I'll be the first to admit logic and I aren't always the best of chums, but I at least know what it looks like when it smacks me upside the head. And there really wasn't any of it to be found in Hey, Good Looking. Apparently being buried without your organs is a horrible thing because it means you're not really there. Or that you are, but it's not really you. The real you is scattered amongst the transplant recipients, all of whom should recognize you if you hunt them down. It's not really the blind guy's eyes, after all, they're Russ's eyes, and therefore they recognize things the dead guy had seen regardless of whose brain is currently attached to said eyes. Yes, perfect sense.

A good portion of the plot involves unearthing secrets from the past, most notably the elderly aunts and Marcus. When this sort of thing is done well, it makes for an incredibly satisfying story. This was not it. The aunts each had some ancient romantic history that was so huge and overwhelming, everything was easily resolved by the end of the book. Marcus's big secret was the reason why he wound up married to evil stepmother, and even with the low low freakishly low expectations I had gathered by that point, I had to set the book down to prevent myself from throwing it across the room.

Normally about this point, I try to talk about what went right with the novel, but in this case, I just can't. There was no saving grace. The prose was painful, the dialogue was stilted and consisted largely of variations on the "as you know Bob..." theme, and none of the characters had any personality. Oh, except for the "quirky" ones, who only succeeded in being annoying. You'd better believe this book is getting pitched out of my home the instant I've posted this review. And while I could go on and on about all the horrible atrocities committed within this book, I'm pretty sure you get the point by now.

Dark Lover: A Novel of the Black Dagger Brotherhood
Dark Lover: A Novel of the Black Dagger Brotherhood
by J. R. Ward
Edition: Mass Market Paperback
67 used & new from CDN$ 0.01

7 of 8 people found the following review helpful
2.0 out of 5 stars Vampires and cheese, Sept. 20 2008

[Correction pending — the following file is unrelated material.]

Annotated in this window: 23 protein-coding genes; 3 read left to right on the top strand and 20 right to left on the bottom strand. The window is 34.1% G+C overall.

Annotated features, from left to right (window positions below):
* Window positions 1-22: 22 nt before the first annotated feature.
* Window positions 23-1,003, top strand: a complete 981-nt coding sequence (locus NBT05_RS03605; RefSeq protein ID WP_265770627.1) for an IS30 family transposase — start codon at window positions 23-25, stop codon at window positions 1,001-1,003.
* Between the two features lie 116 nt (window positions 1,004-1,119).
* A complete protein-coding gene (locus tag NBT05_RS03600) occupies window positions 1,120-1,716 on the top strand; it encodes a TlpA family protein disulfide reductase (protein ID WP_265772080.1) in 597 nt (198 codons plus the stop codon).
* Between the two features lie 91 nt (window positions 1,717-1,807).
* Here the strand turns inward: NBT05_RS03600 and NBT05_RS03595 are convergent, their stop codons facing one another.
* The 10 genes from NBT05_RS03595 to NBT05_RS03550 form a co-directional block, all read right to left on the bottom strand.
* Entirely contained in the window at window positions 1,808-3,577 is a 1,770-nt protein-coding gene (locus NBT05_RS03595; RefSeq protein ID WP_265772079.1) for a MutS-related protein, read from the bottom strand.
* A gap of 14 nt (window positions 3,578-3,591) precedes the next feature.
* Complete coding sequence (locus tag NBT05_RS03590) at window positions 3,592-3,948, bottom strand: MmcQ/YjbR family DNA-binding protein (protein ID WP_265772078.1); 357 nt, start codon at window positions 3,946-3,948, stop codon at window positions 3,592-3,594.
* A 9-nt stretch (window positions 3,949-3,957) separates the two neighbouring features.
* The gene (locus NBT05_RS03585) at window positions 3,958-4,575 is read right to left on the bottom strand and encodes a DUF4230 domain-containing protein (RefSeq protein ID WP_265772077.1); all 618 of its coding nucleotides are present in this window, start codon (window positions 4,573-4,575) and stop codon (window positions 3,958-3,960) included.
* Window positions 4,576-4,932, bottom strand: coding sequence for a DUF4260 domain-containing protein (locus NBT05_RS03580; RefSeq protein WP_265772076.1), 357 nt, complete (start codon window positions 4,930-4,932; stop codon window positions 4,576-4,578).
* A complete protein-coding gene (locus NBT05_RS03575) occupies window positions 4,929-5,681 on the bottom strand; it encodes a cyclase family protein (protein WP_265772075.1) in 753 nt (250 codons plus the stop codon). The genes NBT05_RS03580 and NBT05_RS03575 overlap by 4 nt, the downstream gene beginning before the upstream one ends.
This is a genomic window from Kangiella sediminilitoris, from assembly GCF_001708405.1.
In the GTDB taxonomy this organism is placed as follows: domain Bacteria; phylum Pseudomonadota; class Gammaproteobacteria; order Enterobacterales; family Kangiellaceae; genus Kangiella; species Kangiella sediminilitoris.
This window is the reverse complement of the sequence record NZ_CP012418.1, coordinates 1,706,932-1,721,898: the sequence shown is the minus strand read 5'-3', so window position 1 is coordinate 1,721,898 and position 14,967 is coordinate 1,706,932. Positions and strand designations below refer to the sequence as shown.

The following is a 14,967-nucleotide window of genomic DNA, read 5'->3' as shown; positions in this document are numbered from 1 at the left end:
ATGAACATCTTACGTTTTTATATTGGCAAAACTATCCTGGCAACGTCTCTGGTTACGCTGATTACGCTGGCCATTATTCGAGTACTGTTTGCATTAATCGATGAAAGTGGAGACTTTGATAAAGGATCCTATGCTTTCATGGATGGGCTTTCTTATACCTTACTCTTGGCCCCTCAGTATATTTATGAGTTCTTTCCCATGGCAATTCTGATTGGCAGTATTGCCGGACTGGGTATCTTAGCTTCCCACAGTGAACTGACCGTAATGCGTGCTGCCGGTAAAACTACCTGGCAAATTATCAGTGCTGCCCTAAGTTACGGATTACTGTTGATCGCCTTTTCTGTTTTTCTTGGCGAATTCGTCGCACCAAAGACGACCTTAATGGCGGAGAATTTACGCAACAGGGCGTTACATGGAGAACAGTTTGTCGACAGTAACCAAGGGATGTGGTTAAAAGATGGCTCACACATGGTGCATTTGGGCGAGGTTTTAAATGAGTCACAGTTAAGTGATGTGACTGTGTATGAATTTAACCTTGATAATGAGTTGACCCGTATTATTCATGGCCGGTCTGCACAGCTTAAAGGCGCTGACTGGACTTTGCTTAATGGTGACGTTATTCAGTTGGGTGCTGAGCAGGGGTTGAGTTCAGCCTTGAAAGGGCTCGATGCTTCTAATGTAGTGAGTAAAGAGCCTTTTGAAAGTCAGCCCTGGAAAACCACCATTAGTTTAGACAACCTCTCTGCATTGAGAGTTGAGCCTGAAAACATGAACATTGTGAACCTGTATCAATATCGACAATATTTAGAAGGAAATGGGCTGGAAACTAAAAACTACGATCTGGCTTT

I had a really hard time taking this book seriously, because it is made of velveeta, there is so much cheese going on. Allow me to introduce you to the members of the Brotherhood. Aside from Wrath, we have Rhage, Tohrment, Vishous, Phury, Zsadist... and Darius. Guess which one is dead by the end of chapter two.

Once you get past the unfortunate nhames, the prose is full of lines that made me go back and read it again, just to make sure it really said what I thought it did. And it always did. Things like "If sex were food, Rhage would have been morbidly obese." "The guy was like lint in food: an irritation that made you want to spit." "He wanted to give her what females liked: a little TLC." Needless to say, I spent a lot of time laughing while I was reading this book, and I don't think I was supposed to.

The Bhrothers spent so very much time convincing themselves and each other they were bad bad very bad men, it ultimately left me unconvinced. You know how Eminem gets himself all tattooed and then uses gangster colloquisms, curses and insults people, trying so hard to look cool and edgy and mostly comes across as insecure and grasping for attention through cheap shock tactics? Yeah. That pretty much sums up the Bhrotherhood. Their attempts at gangster speak are just awkward enough to add to the overall cheese factor of the book, because you know it totally needed more of that, you feel me? True.

Ok, all of that aside, I can see why this book series has a devout following. It's fast-paced, it's sexy, and Ward has done some really creative things with vampire lore and worldbuilding. I like the idea of vampires and humans being completely different species, and once you get over being able to tell the lessers apart from normal humans because they smell like baby powder and are impotent, the idea of people giving up their souls for a greater chance to commit violence has some serious potential. It's just that you have to wade through a whole lot of bizarre to get to the good points. If you have an absurd sense of humour and enjoy watching campy movies, you might enjoy Dark Lover. Alternately, if the names of the Bhrotherhood don't make you think "say what?" you may get along nicely with this series. If you're looking for some seriously gritty, powerful urban fantasy, though, you might want to give this one a miss.